Again, do not misconstrue my comments to read anything negative about the Monarchy equipment. I believe I could have produced similar notes on the distinction between “BBA sound” and “non-BBA sound” with any setup. I did not have to strain to hear these distinctions between the Monarchy and the “enhanced” Monarchy and BBA systems. As has been indicated before, there was more absolute cleanness without the BBA, but the experience was more “open” and the nuances of the pieces were more readily discerned with the BBA. In comparison, the sound without the BBA was tilted slighty toward a treble-diminished sound, and with it a slightly treble-enhanced sound.

“It is a device which can turn a “Ho-hum” experience into an “Oh, Yeah!” event. With multiple placement options, one is virtually assured that there will be a pleasing configuration where the BBA produces striking results.”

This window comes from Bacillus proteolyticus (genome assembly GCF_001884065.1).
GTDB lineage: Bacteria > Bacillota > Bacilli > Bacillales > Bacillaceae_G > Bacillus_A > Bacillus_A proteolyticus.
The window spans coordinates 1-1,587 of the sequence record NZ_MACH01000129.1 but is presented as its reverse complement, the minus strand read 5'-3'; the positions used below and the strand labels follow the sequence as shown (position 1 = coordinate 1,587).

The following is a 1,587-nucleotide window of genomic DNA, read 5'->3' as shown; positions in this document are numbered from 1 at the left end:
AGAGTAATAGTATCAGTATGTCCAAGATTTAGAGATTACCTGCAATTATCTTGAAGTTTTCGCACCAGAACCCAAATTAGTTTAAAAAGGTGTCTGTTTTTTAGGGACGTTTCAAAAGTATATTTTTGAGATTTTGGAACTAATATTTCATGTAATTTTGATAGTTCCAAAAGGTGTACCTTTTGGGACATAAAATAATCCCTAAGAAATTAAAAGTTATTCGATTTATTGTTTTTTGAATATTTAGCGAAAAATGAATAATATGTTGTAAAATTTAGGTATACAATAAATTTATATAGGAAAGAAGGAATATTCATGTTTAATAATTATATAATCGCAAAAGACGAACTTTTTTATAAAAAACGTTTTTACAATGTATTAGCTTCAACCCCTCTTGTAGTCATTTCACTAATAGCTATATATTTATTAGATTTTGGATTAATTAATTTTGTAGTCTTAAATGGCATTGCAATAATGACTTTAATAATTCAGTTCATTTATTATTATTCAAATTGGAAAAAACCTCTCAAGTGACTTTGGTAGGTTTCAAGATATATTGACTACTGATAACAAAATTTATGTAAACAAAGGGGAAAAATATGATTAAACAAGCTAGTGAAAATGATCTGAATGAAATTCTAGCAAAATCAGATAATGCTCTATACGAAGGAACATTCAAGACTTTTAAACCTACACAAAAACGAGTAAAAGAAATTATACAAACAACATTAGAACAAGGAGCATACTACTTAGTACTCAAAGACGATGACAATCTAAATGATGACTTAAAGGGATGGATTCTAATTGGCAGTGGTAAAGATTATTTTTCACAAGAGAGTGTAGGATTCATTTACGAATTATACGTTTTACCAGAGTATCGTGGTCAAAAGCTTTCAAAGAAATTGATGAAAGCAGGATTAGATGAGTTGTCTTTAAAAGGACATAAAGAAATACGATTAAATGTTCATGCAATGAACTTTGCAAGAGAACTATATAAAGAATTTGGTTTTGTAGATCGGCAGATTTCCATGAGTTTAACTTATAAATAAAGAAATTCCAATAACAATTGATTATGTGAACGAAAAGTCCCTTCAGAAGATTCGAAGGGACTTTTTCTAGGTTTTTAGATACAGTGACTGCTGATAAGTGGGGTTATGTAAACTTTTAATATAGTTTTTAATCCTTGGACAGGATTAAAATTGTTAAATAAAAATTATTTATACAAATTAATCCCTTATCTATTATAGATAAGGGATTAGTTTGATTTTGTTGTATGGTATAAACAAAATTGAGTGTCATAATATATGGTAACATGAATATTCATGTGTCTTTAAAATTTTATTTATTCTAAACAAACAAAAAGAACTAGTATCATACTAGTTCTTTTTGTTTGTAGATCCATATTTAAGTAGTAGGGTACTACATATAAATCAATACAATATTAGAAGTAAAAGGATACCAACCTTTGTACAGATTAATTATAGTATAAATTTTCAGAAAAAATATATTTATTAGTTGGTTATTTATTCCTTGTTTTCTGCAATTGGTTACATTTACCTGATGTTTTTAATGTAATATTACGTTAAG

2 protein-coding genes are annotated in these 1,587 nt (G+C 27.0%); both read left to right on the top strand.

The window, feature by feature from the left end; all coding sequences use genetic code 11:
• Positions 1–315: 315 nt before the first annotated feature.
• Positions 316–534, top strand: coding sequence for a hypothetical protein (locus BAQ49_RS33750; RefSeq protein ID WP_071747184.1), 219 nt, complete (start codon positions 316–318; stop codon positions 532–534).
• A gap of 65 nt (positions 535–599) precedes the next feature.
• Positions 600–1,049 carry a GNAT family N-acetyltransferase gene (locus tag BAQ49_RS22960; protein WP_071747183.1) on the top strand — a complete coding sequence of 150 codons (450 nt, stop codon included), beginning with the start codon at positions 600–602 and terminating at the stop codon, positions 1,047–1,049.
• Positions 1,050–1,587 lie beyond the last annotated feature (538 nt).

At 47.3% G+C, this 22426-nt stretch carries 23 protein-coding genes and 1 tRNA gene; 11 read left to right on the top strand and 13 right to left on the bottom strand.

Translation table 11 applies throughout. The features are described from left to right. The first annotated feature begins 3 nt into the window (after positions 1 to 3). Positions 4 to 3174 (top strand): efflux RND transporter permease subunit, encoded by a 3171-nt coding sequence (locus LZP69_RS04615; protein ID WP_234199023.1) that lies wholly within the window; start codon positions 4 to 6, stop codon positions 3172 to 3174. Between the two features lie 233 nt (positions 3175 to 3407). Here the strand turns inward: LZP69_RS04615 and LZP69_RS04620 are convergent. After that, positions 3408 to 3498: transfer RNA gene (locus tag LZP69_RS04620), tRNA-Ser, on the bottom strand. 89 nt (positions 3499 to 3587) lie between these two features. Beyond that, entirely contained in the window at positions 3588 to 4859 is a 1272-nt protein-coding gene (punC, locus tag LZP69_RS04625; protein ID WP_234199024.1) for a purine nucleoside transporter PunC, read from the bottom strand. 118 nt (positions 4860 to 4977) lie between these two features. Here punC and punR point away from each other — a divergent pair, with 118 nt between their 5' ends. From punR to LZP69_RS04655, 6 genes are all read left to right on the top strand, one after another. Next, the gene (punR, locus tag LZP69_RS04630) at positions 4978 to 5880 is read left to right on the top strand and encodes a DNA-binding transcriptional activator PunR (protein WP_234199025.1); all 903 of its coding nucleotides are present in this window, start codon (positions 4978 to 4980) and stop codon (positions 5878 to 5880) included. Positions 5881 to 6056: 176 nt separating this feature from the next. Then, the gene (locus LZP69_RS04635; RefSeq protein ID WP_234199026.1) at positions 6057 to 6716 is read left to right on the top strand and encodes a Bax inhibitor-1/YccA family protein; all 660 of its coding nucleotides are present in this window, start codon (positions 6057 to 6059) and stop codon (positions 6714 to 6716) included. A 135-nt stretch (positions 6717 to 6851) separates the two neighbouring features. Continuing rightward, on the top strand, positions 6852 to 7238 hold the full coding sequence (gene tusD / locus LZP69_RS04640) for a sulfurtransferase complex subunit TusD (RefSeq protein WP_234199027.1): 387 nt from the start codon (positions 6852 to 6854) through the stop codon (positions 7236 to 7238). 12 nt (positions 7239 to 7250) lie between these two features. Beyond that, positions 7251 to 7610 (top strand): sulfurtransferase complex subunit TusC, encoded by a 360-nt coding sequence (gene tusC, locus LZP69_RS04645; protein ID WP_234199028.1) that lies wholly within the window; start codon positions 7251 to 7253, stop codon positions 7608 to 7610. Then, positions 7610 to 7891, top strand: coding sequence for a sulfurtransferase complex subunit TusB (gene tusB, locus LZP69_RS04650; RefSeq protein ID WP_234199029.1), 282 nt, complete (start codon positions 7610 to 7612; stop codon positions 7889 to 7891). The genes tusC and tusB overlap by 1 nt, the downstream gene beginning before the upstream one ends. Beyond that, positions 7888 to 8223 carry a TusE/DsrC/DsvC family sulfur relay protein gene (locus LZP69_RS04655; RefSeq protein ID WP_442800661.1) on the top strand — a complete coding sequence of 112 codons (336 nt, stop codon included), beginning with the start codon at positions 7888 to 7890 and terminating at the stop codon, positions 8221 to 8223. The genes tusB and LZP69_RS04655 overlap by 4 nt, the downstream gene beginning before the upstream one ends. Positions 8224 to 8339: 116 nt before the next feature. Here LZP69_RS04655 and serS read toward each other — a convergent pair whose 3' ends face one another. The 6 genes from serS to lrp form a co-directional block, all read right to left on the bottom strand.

My casual observation is that audiophiles fall into two camps – either the camp which seeks tight, focused soundstage with ultimate clarity, even if it comes at the expense of comfort, or the camp which seeks warm, larger sound with enveloping soundstage and the acceptance of some imperfections in the sound if it makes the listening experience feel more live. The BBA is a device to produce a shift in a system toward the second camp’s objectives. It allows one to literally experience both of these sounds for under $1,000. In addition, it can take a lower end, sterile sound and inject body and life like no other component I have used. It is a device which can turn a “Ho-hum” experience into an “Oh, Yeah!” event. With multiple placement options, one is virtually assured that there will be a pleasing configuration where the BBA produces striking results.